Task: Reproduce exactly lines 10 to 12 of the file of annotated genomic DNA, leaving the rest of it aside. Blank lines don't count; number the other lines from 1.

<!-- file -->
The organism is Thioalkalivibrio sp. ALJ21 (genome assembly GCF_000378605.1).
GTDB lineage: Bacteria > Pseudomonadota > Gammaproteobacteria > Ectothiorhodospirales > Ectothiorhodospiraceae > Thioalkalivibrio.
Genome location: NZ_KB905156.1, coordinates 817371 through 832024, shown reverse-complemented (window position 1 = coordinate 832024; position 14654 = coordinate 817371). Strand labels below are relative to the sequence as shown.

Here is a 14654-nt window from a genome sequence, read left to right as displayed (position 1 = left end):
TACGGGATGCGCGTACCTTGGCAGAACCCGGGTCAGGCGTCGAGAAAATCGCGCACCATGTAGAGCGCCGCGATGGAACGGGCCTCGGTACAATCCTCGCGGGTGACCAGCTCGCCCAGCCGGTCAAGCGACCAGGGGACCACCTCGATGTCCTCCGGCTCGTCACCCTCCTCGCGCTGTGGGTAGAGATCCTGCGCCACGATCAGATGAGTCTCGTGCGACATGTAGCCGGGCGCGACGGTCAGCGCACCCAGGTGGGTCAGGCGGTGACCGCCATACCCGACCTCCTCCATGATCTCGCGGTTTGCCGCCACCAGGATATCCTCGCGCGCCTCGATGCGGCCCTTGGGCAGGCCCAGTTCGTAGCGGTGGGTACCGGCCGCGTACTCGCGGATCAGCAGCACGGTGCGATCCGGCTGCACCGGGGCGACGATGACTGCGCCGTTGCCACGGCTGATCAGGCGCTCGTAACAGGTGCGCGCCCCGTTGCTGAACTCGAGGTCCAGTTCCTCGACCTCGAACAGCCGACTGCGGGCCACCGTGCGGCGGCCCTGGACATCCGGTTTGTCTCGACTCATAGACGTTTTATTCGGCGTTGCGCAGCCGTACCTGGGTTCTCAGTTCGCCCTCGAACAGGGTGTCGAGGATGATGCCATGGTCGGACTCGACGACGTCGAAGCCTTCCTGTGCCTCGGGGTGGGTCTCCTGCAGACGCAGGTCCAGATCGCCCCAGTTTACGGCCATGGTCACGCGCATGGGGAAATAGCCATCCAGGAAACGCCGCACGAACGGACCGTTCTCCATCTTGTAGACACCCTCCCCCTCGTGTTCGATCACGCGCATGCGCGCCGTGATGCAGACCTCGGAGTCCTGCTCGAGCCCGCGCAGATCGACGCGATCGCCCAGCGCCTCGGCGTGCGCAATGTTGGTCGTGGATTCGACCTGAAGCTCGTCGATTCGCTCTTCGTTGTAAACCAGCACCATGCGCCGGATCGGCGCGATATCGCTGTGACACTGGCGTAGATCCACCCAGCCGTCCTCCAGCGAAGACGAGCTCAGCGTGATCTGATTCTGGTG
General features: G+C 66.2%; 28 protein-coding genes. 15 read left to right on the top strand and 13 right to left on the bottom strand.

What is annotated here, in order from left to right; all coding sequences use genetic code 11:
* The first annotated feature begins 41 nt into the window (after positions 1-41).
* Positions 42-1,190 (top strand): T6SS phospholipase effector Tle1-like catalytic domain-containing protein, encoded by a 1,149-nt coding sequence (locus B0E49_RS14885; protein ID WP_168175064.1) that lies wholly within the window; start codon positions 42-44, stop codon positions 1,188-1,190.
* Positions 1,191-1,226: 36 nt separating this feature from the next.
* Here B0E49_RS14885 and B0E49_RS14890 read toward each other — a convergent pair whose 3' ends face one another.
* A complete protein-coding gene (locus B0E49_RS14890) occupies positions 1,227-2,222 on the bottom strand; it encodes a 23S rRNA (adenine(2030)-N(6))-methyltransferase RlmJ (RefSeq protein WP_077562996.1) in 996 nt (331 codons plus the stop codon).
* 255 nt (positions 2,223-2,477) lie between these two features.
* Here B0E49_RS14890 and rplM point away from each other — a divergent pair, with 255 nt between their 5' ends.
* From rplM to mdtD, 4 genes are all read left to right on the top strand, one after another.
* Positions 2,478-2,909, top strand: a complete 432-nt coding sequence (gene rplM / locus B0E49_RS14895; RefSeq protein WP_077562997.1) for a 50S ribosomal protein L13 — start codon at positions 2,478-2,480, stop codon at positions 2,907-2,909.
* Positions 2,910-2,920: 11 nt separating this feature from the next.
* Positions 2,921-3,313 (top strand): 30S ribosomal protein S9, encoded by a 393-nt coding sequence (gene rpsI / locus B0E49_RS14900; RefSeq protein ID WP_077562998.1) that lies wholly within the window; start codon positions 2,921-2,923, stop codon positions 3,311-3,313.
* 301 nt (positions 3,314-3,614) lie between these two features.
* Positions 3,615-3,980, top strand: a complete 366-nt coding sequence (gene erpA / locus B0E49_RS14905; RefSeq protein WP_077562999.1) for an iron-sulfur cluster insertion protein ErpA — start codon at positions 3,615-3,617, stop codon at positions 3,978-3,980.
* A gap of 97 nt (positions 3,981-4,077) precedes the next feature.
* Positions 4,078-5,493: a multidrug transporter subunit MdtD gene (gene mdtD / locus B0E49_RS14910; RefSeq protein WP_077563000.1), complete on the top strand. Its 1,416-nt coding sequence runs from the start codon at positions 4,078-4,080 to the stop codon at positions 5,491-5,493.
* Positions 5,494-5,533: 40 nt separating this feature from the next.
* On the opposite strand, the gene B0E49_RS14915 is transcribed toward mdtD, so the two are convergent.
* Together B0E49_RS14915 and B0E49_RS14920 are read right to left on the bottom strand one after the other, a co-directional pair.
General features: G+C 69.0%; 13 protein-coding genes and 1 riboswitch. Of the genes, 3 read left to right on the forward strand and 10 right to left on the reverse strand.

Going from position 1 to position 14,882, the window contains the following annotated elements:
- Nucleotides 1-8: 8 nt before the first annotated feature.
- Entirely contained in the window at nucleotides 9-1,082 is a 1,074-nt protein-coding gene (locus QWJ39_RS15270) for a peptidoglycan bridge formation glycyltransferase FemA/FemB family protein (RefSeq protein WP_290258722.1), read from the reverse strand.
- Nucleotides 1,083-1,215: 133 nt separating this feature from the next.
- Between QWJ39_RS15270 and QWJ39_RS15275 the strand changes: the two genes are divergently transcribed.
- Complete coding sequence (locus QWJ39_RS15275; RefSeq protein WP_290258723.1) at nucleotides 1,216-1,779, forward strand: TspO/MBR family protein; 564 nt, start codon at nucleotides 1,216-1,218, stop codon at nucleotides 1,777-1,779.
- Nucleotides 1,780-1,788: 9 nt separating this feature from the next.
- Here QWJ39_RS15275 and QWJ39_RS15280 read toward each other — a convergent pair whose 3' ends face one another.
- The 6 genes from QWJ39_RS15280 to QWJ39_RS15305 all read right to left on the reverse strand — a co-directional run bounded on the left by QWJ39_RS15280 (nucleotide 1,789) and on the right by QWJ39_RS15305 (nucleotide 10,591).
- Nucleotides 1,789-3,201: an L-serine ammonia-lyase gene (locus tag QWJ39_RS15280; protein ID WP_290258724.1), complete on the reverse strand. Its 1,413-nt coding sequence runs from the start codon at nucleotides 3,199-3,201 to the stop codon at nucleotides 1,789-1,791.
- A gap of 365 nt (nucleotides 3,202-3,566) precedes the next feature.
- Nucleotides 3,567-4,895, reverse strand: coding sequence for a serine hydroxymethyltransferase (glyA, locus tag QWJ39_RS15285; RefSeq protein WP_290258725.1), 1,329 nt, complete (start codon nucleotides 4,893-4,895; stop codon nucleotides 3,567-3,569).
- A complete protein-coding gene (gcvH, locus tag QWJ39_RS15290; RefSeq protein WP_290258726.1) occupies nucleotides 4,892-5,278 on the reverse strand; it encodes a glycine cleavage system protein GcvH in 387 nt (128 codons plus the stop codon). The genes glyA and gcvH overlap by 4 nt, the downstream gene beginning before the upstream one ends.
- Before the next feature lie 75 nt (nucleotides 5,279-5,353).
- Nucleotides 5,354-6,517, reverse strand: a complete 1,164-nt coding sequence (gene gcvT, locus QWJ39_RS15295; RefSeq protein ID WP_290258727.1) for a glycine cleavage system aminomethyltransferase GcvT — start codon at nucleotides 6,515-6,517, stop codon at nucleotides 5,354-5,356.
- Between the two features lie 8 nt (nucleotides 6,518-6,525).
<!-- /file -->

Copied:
* Positions 1,191-1,226: 36 nt separating this feature from the next.
* Here B0E49_RS14885 and B0E49_RS14890 read toward each other — a convergent pair whose 3' ends face one another.
* A complete protein-coding gene (locus B0E49_RS14890) occupies positions 1,227-2,222 on the bottom strand; it encodes a 23S rRNA (adenine(2030)-N(6))-methyltransferase RlmJ (RefSeq protein WP_077562996.1) in 996 nt (331 codons plus the stop codon).